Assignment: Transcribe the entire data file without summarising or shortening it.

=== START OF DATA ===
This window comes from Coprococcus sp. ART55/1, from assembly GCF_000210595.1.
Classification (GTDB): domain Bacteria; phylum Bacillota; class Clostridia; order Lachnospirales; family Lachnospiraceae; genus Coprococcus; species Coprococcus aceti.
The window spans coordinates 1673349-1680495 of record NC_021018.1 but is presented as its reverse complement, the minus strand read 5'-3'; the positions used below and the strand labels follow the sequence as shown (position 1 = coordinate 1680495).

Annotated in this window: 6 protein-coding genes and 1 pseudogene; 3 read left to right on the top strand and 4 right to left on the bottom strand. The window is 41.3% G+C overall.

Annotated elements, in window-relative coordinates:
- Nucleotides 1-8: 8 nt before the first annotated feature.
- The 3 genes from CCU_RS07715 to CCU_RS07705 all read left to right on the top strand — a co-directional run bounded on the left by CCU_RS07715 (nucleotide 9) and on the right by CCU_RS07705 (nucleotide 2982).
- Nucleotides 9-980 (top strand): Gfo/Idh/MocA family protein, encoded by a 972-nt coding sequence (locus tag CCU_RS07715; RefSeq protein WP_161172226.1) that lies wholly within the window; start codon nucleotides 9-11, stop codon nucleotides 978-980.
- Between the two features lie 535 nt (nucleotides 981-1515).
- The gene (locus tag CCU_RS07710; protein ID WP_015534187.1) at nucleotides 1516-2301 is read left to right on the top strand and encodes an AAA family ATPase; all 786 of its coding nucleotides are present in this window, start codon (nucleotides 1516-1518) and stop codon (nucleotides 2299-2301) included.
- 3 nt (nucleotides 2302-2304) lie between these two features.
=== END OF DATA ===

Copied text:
This window comes from Coprococcus sp. ART55/1, from assembly GCF_000210595.1.
Classification (GTDB): domain Bacteria; phylum Bacillota; class Clostridia; order Lachnospirales; family Lachnospiraceae; genus Coprococcus; species Coprococcus aceti.
The window spans coordinates 1673349-1680495 of record NC_021018.1 but is presented as its reverse complement, the minus strand read 5'-3'; the positions used below and the strand labels follow the sequence as shown (position 1 = coordinate 1680495).

Annotated in this window: 6 protein-coding genes and 1 pseudogene; 3 read left to right on the top strand and 4 right to left on the bottom strand. The window is 41.3% G+C overall.

Annotated elements, in window-relative coordinates:
- Nucleotides 1-8: 8 nt before the first annotated feature.
- The 3 genes from CCU_RS07715 to CCU_RS07705 all read left to right on the top strand — a co-directional run bounded on the left by CCU_RS07715 (nucleotide 9) and on the right by CCU_RS07705 (nucleotide 2982).
- Nucleotides 9-980 (top strand): Gfo/Idh/MocA family protein, encoded by a 972-nt coding sequence (locus tag CCU_RS07715; RefSeq protein WP_161172226.1) that lies wholly within the window; start codon nucleotides 9-11, stop codon nucleotides 978-980.
- Between the two features lie 535 nt (nucleotides 981-1515).
- The gene (locus tag CCU_RS07710; protein ID WP_015534187.1) at nucleotides 1516-2301 is read left to right on the top strand and encodes an AAA family ATPase; all 786 of its coding nucleotides are present in this window, start codon (nucleotides 1516-1518) and stop codon (nucleotides 2299-2301) included.
- 3 nt (nucleotides 2302-2304) lie between these two features.